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Format: The Hopedale Community Collection, 1821-1938: A Guide to the Microfilm Edition, edited by Jack T. Ericson. Free with collection.
Media: 6 reels of 35mm microfilm
Sources Covered: Call for more information

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The Hopedale Community Collection provides, on microfilm, a thorough record and unique insight into one of America's 19th-century forerunners of the shared community concept.

Students and researchers in sociology, history, and religion will value access to this collection, as it contains not only the philosophical material of Hopedale's founder, Adin Ballou, but also a detailed documentation of the practicalities of daily life at Hopedale Community. Students will be able to analyze the theoretical ideals versus the reality of human communal existence using this community as a starting point.

The Hopedale Community was founded in 1841 in Mendon, Massachusetts, and its ethos was solidly Christian. Under Ballou's leadership, the community grew to some 300 persons in the first 14 years, and supported mills, shops, and schools on its 600 acres of land as a joint-stock company. In 1856 the community collapsed due to a moral and economic decline.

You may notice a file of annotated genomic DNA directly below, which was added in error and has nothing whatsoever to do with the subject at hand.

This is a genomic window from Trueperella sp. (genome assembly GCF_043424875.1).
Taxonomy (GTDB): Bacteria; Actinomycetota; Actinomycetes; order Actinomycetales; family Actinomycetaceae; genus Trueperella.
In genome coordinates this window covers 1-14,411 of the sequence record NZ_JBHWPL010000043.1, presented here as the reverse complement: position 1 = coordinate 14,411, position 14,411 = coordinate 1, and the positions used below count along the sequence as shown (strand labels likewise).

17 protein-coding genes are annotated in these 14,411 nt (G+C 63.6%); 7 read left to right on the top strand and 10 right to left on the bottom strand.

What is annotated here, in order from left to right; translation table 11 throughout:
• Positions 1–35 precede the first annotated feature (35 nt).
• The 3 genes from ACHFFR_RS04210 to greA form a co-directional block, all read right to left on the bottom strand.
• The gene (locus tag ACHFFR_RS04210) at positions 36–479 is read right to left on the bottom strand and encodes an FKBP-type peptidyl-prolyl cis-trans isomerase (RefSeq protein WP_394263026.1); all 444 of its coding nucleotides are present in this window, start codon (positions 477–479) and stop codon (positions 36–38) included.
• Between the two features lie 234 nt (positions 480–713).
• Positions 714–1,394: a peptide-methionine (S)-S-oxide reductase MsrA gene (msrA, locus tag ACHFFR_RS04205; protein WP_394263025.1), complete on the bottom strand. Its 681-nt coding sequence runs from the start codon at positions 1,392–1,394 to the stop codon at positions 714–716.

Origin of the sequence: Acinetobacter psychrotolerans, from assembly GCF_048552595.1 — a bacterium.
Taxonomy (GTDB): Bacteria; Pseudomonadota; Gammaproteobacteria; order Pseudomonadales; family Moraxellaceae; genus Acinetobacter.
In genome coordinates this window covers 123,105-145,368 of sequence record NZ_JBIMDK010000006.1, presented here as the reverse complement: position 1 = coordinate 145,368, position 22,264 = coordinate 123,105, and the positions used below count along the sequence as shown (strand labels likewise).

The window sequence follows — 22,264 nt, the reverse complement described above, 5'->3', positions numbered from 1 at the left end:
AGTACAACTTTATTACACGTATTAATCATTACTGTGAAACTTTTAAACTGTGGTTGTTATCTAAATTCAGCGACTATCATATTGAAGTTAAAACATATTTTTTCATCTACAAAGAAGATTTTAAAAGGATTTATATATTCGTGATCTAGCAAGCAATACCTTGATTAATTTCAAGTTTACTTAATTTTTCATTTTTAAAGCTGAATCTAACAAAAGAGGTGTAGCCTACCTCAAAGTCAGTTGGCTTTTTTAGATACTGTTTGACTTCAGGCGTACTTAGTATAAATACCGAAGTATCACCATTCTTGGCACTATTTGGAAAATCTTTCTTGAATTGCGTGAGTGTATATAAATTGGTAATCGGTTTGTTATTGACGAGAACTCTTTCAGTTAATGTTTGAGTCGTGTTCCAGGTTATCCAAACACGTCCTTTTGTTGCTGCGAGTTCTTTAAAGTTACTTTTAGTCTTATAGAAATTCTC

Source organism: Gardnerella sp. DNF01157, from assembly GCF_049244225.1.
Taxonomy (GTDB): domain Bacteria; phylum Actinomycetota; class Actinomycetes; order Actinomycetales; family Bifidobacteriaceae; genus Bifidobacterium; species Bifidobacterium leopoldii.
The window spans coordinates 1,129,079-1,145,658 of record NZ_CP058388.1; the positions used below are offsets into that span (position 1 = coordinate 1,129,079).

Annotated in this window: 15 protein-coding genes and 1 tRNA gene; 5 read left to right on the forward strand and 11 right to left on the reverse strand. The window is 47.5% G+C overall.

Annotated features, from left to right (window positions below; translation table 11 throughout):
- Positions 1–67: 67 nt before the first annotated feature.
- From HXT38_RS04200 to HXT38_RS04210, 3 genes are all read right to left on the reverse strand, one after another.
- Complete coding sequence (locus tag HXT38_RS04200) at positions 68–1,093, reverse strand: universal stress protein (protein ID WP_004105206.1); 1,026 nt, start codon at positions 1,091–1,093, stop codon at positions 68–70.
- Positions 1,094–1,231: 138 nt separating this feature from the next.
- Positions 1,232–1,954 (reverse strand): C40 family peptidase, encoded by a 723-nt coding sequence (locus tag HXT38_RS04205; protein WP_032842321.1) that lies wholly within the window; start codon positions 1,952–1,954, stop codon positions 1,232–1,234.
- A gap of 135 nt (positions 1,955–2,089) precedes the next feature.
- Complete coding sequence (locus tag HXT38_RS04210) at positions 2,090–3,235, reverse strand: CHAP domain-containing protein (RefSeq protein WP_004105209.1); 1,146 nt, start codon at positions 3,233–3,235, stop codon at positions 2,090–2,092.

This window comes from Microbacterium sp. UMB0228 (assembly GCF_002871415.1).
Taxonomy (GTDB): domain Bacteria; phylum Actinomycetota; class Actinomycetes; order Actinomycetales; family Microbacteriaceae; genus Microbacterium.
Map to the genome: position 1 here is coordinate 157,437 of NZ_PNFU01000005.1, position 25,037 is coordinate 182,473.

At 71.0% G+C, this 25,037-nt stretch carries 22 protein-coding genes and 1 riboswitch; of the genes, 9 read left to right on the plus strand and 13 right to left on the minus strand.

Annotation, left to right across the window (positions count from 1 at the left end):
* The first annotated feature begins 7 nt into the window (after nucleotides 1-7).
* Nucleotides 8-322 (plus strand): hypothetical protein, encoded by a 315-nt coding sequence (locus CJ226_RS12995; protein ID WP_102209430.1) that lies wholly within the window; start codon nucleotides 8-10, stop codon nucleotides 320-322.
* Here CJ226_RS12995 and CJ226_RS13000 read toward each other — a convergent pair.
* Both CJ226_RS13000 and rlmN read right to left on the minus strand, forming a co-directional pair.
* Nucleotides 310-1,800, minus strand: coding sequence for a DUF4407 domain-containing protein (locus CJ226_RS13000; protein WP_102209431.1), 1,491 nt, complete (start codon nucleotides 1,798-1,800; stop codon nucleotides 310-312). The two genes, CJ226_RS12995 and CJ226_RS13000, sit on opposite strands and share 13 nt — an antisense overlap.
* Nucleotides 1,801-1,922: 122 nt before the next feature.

Featured in this collection are:

  • the official minutes and records of Hopedale Community, including photographs of the village and its residents
  • nine periodicals, including a complete run of The Practical Christian (1840-1860) plus The Non-Resistant, both works by Ballou that provide information on the philosophy that became central to Hopedale's communal lifestyle
  • books, pamphlets, tracts, and broadsides printed by and about Hopedale Community

This collection was filmed in cooperation with the Bancroft Library in Hopedale, Massachusetts.

  • Content Type: The Hopedale Community Collection, 1821-1938: A Guide to the Microfilm Edition, edited by Jack T. Ericson. Free with collection.

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